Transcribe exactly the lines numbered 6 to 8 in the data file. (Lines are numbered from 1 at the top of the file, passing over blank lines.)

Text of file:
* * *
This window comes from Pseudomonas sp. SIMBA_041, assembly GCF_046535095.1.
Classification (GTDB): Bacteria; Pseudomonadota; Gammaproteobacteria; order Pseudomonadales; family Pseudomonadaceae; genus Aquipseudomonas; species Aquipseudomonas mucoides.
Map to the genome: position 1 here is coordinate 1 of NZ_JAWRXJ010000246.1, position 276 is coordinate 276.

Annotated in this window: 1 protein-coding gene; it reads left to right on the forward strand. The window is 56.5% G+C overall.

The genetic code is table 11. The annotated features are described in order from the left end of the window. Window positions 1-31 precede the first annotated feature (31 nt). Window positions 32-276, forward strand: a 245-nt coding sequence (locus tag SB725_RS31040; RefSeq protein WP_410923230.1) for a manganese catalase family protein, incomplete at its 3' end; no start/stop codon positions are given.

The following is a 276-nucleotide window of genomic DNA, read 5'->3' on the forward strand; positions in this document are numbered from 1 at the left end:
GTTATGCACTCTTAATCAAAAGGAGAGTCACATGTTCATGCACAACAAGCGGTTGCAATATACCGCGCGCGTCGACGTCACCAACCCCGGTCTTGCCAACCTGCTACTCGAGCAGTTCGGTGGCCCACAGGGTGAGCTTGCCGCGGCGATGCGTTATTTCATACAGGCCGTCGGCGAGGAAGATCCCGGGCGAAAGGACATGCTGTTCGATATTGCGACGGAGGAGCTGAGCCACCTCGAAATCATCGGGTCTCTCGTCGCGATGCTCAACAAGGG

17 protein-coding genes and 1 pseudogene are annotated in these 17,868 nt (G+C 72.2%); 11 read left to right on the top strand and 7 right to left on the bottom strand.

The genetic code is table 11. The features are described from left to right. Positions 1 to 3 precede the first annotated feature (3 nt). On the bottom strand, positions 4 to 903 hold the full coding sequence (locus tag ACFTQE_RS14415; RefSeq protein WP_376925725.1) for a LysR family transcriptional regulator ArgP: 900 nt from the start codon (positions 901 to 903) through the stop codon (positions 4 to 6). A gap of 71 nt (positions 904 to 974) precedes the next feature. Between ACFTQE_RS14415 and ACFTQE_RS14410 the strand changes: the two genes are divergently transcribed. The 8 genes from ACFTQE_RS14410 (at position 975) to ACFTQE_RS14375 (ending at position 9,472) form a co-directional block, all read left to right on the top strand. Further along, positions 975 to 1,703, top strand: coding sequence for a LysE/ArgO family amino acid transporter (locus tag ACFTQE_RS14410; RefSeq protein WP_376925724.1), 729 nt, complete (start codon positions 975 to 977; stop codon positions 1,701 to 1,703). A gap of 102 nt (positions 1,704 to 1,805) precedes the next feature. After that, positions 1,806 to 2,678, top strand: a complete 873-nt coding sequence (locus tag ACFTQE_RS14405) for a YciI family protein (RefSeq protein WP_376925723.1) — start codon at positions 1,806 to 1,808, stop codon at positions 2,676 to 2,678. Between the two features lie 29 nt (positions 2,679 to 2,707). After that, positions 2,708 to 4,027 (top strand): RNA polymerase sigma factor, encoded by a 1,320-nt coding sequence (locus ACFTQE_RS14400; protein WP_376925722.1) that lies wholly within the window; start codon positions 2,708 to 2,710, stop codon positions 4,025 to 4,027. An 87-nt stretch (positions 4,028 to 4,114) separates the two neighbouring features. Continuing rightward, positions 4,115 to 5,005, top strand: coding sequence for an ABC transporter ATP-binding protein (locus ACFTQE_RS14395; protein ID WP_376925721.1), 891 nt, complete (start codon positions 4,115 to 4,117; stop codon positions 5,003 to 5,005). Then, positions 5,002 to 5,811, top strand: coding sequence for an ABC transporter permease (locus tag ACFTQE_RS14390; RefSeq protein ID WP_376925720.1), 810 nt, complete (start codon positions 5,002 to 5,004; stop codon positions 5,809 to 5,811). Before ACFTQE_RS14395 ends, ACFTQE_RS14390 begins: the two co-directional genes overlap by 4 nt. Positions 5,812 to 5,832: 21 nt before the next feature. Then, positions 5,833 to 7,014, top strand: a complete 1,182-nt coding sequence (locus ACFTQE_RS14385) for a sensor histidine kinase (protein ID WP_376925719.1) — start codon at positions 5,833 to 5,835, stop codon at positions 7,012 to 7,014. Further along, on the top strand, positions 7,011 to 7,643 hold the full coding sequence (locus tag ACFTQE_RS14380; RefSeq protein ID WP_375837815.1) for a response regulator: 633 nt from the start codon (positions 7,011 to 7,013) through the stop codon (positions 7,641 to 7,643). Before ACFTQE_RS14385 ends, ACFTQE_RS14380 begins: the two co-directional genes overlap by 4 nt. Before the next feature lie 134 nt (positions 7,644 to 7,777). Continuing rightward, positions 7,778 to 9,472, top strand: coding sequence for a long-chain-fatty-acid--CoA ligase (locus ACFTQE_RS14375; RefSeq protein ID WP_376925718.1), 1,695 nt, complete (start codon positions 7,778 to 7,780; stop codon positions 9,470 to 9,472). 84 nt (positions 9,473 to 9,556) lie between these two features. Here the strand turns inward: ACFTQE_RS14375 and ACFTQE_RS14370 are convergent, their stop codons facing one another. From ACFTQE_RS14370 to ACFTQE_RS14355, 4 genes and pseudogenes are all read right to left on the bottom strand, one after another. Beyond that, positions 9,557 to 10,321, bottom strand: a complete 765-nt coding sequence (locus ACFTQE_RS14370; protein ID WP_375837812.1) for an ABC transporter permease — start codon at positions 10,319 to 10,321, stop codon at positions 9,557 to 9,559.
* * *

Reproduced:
The following is a 276-nucleotide window of genomic DNA, read 5'->3' on the forward strand; positions in this document are numbered from 1 at the left end:
GTTATGCACTCTTAATCAAAAGGAGAGTCACATGTTCATGCACAACAAGCGGTTGCAATATACCGCGCGCGTCGACGTCACCAACCCCGGTCTTGCCAACCTGCTACTCGAGCAGTTCGGTGGCCCACAGGGTGAGCTTGCCGCGGCGATGCGTTATTTCATACAGGCCGTCGGCGAGGAAGATCCCGGGCGAAAGGACATGCTGTTCGATATTGCGACGGAGGAGCTGAGCCACCTCGAAATCATCGGGTCTCTCGTCGCGATGCTCAACAAGGG

17 protein-coding genes and 1 pseudogene are annotated in these 17,868 nt (G+C 72.2%); 11 read left to right on the top strand and 7 right to left on the bottom strand.